With the Milwaukee Bucks facing many questions this offseason, overhauling their bench may end up being one of the most pressing.
In the aftermath of the Milwaukee Bucks‘ Conference Semi-finals exit, it didn’t take very long for a number of pressing issues to come to the fore.
Will Giannis Antetokounmpo sign the supermax, and how should the Bucks react if he doesn’t? Should Mike Budenholzer’s position as head coach be under consideration? Has the time finally come for the Bucks to move on from Eric Bledsoe?
For as vitally important as all of those questions are for Milwaukee’s present and future, the reality is they may not ultimately prove to be the key talking points that reflect the decisions the Bucks may make in the months ahead.
That’s because it’s entirely possible that, rightly or wrongly, the Bucks could opt to trust in their core and instead make changes around the margins in the hope of unlocking an extra gear.
The importance of making those changes, whether they also accompany larger change or not, should not be overlooked. One of the many things exposed by the Heat during the playoffs is that the depth the Bucks had put so much faith in throughout the season was essentially never real to begin with.
George Hill and Donte DiVincenzo certainly proved they have value and should remain at the forefront of the bench, but the picture beyond that is incredibly bleak.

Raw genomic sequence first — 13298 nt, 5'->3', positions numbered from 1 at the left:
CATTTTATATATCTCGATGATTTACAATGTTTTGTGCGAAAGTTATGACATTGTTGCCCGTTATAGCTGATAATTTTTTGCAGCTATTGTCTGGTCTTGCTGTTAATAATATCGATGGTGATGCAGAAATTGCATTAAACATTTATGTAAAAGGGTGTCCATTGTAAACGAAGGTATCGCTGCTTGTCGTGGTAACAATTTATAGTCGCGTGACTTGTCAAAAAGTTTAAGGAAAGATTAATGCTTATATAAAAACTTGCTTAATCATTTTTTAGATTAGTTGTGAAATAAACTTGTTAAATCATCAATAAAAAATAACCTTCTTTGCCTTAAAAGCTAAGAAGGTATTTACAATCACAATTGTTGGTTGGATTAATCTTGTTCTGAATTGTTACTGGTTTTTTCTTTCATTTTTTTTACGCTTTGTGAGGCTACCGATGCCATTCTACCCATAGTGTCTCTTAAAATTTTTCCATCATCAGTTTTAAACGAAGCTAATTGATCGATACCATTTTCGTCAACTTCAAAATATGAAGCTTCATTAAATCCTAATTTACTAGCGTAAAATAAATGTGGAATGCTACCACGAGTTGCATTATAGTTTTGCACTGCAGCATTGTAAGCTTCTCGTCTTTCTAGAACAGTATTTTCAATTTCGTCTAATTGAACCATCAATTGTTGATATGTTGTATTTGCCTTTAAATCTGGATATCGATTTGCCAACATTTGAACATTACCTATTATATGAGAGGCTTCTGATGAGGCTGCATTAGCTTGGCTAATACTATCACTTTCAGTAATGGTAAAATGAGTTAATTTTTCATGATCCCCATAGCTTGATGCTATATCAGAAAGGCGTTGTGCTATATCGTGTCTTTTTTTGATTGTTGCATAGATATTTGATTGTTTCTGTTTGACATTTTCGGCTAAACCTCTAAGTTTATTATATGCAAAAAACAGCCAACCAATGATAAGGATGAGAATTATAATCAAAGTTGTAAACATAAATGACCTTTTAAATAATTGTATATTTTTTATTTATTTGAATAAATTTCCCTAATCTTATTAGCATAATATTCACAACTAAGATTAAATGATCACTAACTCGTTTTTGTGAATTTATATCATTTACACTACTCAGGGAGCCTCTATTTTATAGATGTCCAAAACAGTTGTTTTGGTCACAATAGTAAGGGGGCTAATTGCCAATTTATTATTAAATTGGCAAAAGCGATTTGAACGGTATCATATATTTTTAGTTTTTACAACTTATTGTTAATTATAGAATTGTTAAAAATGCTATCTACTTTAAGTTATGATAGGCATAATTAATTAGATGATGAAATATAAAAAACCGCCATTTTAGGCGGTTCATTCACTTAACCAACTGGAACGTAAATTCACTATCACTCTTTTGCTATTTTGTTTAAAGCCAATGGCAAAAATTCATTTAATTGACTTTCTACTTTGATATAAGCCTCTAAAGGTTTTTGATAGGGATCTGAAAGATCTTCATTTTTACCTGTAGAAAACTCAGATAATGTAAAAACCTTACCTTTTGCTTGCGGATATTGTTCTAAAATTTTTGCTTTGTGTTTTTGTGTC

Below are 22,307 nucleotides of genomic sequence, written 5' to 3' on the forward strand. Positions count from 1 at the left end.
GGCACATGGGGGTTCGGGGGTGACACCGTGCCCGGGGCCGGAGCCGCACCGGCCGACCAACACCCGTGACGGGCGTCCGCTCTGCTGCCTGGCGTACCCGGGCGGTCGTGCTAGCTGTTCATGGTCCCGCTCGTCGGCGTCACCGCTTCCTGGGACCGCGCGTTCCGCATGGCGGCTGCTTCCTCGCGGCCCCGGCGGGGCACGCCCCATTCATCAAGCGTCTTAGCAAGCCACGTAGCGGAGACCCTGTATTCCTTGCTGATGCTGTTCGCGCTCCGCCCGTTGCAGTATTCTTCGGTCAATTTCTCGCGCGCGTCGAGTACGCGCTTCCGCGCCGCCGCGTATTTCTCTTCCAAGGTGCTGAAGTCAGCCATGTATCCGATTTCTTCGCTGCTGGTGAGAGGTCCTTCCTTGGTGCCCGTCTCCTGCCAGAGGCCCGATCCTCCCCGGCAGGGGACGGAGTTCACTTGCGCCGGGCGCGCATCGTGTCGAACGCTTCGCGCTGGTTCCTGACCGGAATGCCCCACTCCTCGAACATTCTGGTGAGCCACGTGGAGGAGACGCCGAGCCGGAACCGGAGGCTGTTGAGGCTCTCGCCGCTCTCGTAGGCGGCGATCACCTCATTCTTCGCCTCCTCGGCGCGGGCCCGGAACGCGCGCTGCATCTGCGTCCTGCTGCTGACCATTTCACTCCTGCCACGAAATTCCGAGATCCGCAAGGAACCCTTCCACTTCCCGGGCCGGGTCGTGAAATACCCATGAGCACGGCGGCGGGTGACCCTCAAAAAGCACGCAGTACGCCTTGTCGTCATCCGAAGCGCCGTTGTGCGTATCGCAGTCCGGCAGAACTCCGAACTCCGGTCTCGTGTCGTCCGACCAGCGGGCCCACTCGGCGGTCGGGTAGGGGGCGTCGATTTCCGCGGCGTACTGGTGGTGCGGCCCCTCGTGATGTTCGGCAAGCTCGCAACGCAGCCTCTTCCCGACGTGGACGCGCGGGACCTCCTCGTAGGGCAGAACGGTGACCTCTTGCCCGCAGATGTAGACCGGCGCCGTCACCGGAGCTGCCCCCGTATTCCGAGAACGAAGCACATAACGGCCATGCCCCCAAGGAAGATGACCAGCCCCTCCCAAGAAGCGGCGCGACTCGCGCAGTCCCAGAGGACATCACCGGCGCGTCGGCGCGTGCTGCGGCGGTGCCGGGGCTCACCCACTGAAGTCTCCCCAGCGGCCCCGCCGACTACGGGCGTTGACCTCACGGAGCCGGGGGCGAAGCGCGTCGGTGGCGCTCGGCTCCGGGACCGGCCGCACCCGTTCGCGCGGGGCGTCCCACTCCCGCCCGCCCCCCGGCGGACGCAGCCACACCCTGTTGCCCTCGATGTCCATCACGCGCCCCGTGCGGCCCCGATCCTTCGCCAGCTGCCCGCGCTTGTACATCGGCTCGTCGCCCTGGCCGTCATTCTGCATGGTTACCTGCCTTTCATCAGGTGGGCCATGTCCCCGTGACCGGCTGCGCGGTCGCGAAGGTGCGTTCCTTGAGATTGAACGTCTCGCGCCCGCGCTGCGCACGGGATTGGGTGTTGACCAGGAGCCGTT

Marvin Williams has already retired, and Kyle Korver may yet opt to follow him. Pat Connaughton is a free agent, and although he played frequently in the postseason, his minutes were far from positive.
Beyond that, the Bucks instantly cross over into an extended portion of their roster who were deemed to be unplayable in the postseason.
Ersan Ilyasova’s contract is non-guaranteed for next season, and Sterling Brown is a restricted free agent. Robin Lopez has a player option that may take on a different dimension given how he was deemed unnecessary for almost the entirety of the playoffs. D.J. Wilson remains under contract for one more year, but has long seemed to have no real future with the Bucks. And then there’s Thanasis Antetokounmpo, who played just 129 minutes in his first season with Milwaukee.
The Bucks are going to find themselves in a very tough spot with the salary cap, but the reality is they can’t afford to arrive at the same juncture next year with as few players who can be trusted to make a positive impact as they had this year.
For all that has been spoken about Budenholzer’s preference to have his rotations run a little on the deep side, Erik Spoelstra matched him on that front throughout the second round, but Miami had a major advantage in the fact that they could do that while bringing quality contributors into the game.
It’s not going to be easy for Milwaukee with the limited tools at their disposal, but Jon Horst and the front office will need to find ways to improve the roster’s depth beyond any kind of surface level regular season facade.
That will require real creativity across free agency, the draft, and potential trades, but it’s just as essential for the Bucks’ prospects of success as many of the other issues facing them in the months ahead.